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It should come as no surprise that law school is expensive. There's pretty much no way anyone can sign up for a J.D. these days without hearing plenty of horror stories about student debt in advance.
But, it turns out that if you want more than just a degree, you'll have to start paying up even more. A new look at ABA numbers shows that schools with the highest bar passage rates and best employment numbers command a hefty premium, charging about 20 percent more in tuition. As they say, "the rich get richer and the rest get stuck with expensive bar exam tutors and temporary doc review gigs."
If you want to be an Esq. and not just a J.D., you'd be wise to attend a school that consistently produces bar passing grads. But you'll have to pay extra for the privilege.
Kyle McEntee, executive director of Law School Transparency, looked at the ABA disclosures from December and found that students at schools with higher bar passage rates paid significantly more in tuition than students in lower performing programs.
Here's how it breaks down, according to McEntee, who explained his findings in a recent Above the Law piece:
The "pay to pass" pattern is maintained across private and public universities as well, though public law schools still cost dramatically less:
But if you really want to know the cost of passing the bar, you should add a few thousand dollars in bar prep costs and exam fees (or two or three times the normal exam fees, for those who don't get through on the first go.) That can easily increase the cost an extra $4,000 or more.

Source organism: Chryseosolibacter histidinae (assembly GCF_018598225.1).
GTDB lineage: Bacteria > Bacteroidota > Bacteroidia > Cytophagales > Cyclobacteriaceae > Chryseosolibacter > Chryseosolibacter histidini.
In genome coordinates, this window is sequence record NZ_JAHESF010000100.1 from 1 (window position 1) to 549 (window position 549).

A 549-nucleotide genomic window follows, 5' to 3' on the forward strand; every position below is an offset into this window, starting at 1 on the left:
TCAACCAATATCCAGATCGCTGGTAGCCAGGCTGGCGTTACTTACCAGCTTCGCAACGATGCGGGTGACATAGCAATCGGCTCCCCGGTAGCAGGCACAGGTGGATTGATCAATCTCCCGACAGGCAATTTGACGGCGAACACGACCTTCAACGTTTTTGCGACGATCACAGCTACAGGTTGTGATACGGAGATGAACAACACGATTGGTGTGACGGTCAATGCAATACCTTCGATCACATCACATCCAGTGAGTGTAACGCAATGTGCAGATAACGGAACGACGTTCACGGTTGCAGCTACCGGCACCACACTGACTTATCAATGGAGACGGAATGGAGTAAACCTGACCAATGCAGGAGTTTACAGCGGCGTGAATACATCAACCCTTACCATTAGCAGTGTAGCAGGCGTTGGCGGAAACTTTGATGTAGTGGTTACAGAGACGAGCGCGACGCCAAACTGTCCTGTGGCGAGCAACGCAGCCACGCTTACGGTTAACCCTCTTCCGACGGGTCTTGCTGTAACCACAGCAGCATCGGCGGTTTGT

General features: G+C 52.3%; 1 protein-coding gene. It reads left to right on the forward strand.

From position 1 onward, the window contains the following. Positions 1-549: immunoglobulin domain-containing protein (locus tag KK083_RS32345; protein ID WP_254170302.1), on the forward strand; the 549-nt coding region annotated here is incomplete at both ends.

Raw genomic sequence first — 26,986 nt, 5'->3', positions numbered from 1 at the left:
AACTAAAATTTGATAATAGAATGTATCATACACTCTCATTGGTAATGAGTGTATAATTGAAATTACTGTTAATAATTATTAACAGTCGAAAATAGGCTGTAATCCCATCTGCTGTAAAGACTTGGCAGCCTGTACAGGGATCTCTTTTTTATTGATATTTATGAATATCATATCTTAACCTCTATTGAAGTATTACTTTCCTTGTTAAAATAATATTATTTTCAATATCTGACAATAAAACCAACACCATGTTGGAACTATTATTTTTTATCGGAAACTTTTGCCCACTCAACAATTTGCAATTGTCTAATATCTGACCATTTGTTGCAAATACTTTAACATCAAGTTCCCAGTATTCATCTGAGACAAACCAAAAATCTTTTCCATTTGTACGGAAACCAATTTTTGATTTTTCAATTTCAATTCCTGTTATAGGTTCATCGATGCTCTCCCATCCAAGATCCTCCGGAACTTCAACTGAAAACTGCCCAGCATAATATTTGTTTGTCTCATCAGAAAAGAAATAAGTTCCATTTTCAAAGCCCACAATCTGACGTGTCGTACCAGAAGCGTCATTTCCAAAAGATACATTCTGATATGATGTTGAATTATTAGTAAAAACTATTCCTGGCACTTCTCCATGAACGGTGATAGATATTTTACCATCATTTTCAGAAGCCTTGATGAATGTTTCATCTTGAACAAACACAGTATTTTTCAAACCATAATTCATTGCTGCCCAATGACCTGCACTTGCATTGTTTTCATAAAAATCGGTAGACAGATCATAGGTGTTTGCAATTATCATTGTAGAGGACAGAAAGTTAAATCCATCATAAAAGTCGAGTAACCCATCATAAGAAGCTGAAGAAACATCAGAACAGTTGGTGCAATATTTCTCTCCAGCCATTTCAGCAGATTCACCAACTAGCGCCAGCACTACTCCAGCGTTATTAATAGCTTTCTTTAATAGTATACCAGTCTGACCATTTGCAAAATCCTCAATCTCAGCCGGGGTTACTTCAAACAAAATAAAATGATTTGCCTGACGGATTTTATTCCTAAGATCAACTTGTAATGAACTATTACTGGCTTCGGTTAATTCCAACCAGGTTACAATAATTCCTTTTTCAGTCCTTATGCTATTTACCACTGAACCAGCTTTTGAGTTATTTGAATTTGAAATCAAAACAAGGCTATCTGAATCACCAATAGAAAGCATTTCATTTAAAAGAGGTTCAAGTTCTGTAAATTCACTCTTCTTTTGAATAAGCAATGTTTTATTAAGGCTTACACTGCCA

Employment seems to have an even greater effect on law school price than bar passage rate. McEntee found that:
Again, the pattern is the same for public schools, which cost $31,592, $23,131, and $20,496 for highest, mid, and lowest employment numbers respectively.
In one way, the numbers make sense. Students are willing to pay top dollar for top schools.
But that's not the whole story. When schools start underperforming, graduating classes with low bar passage and employment rates, they don't pay as significantly of a price. In fact, the lowest performing private schools still charge more than their mid-tier competitors.
"What we can be sure of is that law school is still too expensive and that prospective students are till turning away in large numbers," McEntee writes. "We can also be sure that continuing tuition increases demonstrate just how dysfunctional the law school market remains, despite increased transparency."
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